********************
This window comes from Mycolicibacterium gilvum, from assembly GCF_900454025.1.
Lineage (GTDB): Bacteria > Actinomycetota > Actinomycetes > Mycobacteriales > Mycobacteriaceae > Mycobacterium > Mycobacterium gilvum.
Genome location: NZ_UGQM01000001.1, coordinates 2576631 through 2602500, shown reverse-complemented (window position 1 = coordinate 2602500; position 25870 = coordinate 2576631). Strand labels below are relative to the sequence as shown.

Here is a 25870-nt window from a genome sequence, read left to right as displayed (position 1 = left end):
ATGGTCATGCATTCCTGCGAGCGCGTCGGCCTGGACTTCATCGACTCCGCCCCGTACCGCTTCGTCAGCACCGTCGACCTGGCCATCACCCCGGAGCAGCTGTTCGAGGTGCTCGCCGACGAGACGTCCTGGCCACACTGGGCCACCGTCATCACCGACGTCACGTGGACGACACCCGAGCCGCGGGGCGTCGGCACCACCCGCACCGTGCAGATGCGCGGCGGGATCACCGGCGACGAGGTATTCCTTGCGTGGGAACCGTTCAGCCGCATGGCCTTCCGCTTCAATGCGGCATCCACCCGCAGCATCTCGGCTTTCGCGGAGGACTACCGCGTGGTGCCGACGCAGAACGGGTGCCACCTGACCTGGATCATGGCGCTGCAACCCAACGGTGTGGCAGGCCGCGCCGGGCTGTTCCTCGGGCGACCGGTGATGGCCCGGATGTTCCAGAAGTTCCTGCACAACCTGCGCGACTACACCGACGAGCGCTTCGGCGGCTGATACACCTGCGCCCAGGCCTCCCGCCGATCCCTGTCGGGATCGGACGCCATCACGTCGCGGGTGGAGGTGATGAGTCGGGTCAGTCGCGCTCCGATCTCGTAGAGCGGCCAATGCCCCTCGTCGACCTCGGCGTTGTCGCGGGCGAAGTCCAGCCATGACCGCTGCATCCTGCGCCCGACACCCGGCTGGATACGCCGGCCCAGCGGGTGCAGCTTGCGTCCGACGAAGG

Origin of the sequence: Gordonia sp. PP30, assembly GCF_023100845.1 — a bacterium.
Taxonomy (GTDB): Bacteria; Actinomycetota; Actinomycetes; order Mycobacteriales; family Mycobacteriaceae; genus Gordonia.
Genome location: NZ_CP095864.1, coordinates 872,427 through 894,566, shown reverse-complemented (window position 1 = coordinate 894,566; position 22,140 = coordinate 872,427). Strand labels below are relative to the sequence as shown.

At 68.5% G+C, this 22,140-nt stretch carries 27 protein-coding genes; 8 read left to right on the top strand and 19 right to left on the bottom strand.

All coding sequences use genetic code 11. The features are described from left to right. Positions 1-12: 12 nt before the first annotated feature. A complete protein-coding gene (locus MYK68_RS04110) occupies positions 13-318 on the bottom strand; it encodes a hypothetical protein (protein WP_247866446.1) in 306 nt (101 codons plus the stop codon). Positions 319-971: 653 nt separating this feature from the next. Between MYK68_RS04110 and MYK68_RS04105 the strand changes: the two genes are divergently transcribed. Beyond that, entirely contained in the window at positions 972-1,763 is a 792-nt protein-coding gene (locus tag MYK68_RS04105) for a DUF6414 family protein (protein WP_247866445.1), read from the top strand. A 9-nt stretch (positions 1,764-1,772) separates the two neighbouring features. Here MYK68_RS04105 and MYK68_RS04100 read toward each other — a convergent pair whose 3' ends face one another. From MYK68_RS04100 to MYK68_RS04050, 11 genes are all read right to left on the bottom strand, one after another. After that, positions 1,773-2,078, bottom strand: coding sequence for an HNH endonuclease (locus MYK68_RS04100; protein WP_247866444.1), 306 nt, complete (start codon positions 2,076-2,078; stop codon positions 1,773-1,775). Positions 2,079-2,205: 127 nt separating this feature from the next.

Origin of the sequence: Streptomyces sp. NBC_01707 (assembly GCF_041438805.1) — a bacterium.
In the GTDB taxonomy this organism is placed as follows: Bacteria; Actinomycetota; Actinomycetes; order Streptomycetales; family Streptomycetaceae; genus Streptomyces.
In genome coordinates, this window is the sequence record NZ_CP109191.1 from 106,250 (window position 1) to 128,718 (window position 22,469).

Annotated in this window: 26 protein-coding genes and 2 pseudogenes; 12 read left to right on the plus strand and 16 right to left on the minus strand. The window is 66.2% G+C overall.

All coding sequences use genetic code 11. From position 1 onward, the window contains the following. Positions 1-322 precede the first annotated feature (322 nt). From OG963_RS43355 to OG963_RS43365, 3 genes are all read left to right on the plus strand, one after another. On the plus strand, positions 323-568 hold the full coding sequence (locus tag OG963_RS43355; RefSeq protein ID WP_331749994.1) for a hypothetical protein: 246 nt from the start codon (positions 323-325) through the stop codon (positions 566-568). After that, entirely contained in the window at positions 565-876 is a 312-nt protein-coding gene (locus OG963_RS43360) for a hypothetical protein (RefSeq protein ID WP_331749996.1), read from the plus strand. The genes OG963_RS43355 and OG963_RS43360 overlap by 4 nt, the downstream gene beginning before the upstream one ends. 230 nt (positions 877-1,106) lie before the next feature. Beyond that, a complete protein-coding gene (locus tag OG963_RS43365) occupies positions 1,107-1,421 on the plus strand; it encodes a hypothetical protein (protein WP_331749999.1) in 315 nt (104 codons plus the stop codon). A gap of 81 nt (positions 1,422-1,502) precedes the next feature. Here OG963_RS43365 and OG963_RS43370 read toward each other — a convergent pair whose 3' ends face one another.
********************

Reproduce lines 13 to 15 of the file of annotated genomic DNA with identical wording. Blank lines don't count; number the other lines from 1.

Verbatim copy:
In genome coordinates, this window is the sequence record NZ_CP109191.1 from 106,250 (window position 1) to 128,718 (window position 22,469).

Annotated in this window: 26 protein-coding genes and 2 pseudogenes; 12 read left to right on the plus strand and 16 right to left on the minus strand. The window is 66.2% G+C overall.

All coding sequences use genetic code 11. From position 1 onward, the window contains the following. Positions 1-322 precede the first annotated feature (322 nt). From OG963_RS43355 to OG963_RS43365, 3 genes are all read left to right on the plus strand, one after another. On the plus strand, positions 323-568 hold the full coding sequence (locus tag OG963_RS43355; RefSeq protein ID WP_331749994.1) for a hypothetical protein: 246 nt from the start codon (positions 323-325) through the stop codon (positions 566-568). After that, entirely contained in the window at positions 565-876 is a 312-nt protein-coding gene (locus OG963_RS43360) for a hypothetical protein (RefSeq protein ID WP_331749996.1), read from the plus strand. The genes OG963_RS43355 and OG963_RS43360 overlap by 4 nt, the downstream gene beginning before the upstream one ends. 230 nt (positions 877-1,106) lie before the next feature. Beyond that, a complete protein-coding gene (locus tag OG963_RS43365) occupies positions 1,107-1,421 on the plus strand; it encodes a hypothetical protein (protein WP_331749999.1) in 315 nt (104 codons plus the stop codon). A gap of 81 nt (positions 1,422-1,502) precedes the next feature. Here OG963_RS43365 and OG963_RS43370 read toward each other — a convergent pair whose 3' ends face one another.